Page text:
I have never thought that being neutral is a good thing.
Images of war can change their connotation as they become distanced from the immediacy of conflict. Nick Ut’s photograph of Kim Phúc fleeing naked from a burning Vietnamese village; Joe Rosenthal’s shot of US Marines raising the Stars and Stripes on Iwo Jima… such images have become more than simply records of a moment in time, they have respectively become icons of terror and heroism. And the further the representation becomes distanced from the experience, the more the general is abstracted from the specific. Goya’s ‘Disasters of War’, the vast embroidery at Bayeux, the Roman sculpture of a dying Gaul have long since become disconnected from individual and community memory, acquiring more universalised interpretations in the imagination of an ever-evolving present.
While these are particularly eminent examples, they illustrated a more general tendency of certain images to transcend their original historical moment. To speak in an emotionally evocative and timeless way. It is an undertow felt by the Ukrainian documentary photographer Maxim Dondyuk, forever shifting the conceptual sands on which his practice stands. For him, it demands a continuous rebalancing through which he has come to understand the importance of embracing the subjectivity of a felt response. A response that guides him in what he does and the means by which it is achieved. That trust in a subjective approach to documentary became all the more urgent as he found himself amid a conflagration sparked by the abrasive friction of divisive geopolitical allegiance.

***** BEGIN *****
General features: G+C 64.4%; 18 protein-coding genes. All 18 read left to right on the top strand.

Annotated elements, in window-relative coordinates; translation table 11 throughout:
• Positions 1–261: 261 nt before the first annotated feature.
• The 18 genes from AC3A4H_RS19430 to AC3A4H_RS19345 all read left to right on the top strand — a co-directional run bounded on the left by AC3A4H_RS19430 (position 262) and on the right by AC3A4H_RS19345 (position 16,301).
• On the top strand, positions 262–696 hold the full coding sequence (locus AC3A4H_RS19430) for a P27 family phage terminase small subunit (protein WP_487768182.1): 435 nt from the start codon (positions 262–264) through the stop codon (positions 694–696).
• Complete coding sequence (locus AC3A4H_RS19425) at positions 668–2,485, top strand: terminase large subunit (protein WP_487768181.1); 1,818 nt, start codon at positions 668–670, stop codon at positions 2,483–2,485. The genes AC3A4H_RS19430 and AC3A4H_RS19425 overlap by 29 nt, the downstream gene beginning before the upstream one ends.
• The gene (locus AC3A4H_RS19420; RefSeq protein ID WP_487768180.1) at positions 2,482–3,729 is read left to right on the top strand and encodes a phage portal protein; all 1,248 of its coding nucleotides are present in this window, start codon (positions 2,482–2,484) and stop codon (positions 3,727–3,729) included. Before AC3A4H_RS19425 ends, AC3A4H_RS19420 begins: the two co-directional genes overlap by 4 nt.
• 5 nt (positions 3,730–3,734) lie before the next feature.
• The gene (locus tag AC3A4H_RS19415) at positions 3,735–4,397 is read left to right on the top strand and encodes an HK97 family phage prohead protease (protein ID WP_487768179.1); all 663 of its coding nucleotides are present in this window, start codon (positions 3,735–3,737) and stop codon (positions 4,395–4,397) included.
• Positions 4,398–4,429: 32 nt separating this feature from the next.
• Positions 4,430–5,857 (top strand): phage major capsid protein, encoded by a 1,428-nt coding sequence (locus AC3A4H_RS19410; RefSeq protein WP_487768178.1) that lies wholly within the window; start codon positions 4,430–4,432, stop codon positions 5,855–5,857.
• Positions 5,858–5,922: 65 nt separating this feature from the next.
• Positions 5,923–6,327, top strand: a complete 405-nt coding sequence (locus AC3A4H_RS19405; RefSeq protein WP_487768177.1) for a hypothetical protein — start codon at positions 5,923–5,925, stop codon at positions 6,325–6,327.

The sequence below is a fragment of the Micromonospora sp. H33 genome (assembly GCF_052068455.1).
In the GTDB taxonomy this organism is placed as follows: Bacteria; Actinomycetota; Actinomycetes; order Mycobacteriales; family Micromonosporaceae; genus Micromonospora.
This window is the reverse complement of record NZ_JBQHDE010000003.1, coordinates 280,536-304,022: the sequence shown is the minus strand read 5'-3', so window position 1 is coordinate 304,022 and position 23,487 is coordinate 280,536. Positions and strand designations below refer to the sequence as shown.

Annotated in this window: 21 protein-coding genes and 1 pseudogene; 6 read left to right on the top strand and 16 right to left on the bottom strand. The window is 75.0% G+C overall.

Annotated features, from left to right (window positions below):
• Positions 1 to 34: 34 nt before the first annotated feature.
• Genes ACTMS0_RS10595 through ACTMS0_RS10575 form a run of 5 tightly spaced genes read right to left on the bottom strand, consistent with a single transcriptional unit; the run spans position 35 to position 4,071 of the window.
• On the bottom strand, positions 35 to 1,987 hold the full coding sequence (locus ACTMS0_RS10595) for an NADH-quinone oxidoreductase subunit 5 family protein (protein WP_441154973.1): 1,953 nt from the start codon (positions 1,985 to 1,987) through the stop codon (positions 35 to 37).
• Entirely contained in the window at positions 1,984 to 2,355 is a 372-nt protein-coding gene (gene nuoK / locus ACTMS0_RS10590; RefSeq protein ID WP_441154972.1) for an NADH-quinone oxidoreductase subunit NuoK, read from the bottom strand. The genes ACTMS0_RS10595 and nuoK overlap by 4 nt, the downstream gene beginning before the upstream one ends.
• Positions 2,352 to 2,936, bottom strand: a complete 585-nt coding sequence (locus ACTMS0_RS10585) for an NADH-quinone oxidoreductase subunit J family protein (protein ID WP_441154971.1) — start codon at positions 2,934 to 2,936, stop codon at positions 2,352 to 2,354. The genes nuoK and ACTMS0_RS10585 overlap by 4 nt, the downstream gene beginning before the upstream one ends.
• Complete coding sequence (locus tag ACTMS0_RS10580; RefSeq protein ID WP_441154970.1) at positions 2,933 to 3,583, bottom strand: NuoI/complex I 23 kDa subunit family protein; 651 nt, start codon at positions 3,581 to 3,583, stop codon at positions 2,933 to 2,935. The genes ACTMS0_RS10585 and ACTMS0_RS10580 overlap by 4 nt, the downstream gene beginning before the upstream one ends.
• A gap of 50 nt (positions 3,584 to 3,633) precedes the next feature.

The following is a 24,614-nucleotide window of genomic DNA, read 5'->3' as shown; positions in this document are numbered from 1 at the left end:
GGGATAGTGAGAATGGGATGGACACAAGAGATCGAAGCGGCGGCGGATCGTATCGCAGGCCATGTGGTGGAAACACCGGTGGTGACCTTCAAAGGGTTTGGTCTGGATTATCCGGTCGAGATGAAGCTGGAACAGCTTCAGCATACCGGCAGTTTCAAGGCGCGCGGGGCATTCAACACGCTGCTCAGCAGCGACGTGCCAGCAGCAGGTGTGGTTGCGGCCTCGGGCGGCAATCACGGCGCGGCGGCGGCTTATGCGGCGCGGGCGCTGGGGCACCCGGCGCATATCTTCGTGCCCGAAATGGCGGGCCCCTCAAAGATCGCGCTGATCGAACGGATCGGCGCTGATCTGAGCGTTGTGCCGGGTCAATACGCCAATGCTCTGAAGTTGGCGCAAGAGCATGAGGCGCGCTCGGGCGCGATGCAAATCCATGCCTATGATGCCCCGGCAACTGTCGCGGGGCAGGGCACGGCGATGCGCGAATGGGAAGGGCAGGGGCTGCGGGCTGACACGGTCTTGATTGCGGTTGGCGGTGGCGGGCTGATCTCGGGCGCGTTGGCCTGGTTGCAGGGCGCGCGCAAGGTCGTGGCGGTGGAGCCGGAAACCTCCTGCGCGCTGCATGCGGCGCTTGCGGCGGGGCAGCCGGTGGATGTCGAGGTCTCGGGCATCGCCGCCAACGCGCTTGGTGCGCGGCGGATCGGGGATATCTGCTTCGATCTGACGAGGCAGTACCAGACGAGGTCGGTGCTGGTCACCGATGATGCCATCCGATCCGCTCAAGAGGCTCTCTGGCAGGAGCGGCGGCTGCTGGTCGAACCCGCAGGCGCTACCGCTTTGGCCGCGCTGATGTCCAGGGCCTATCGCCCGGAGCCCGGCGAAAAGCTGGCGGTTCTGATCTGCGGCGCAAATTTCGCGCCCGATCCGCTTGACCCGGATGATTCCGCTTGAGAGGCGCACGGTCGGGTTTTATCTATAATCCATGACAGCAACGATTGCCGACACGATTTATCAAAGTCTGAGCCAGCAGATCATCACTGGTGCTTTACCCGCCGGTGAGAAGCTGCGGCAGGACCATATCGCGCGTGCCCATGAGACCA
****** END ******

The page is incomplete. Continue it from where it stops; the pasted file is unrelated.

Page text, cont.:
I first met Maxim Dondyuk in Colombia where the National Museum of Photography was presenting his large-scale images of the Euromaidan protests at the Fotográfica Bogotá festival. Since then, I have followed his work with interest, learning too about the subjects he documented before events thrust him into the theatre of war. They chart the creative journey of an artist prepared to face up to, and engage with, uncertainty. Not simply in the volatility of the situation in which he and his compatriots now find themselves, but in the potential long-term meaning and affect of the images he creates in response to these tumultuous events. And, in so doing, to place his trust in the intuitions of human subjectivity.
How did you begin in photography?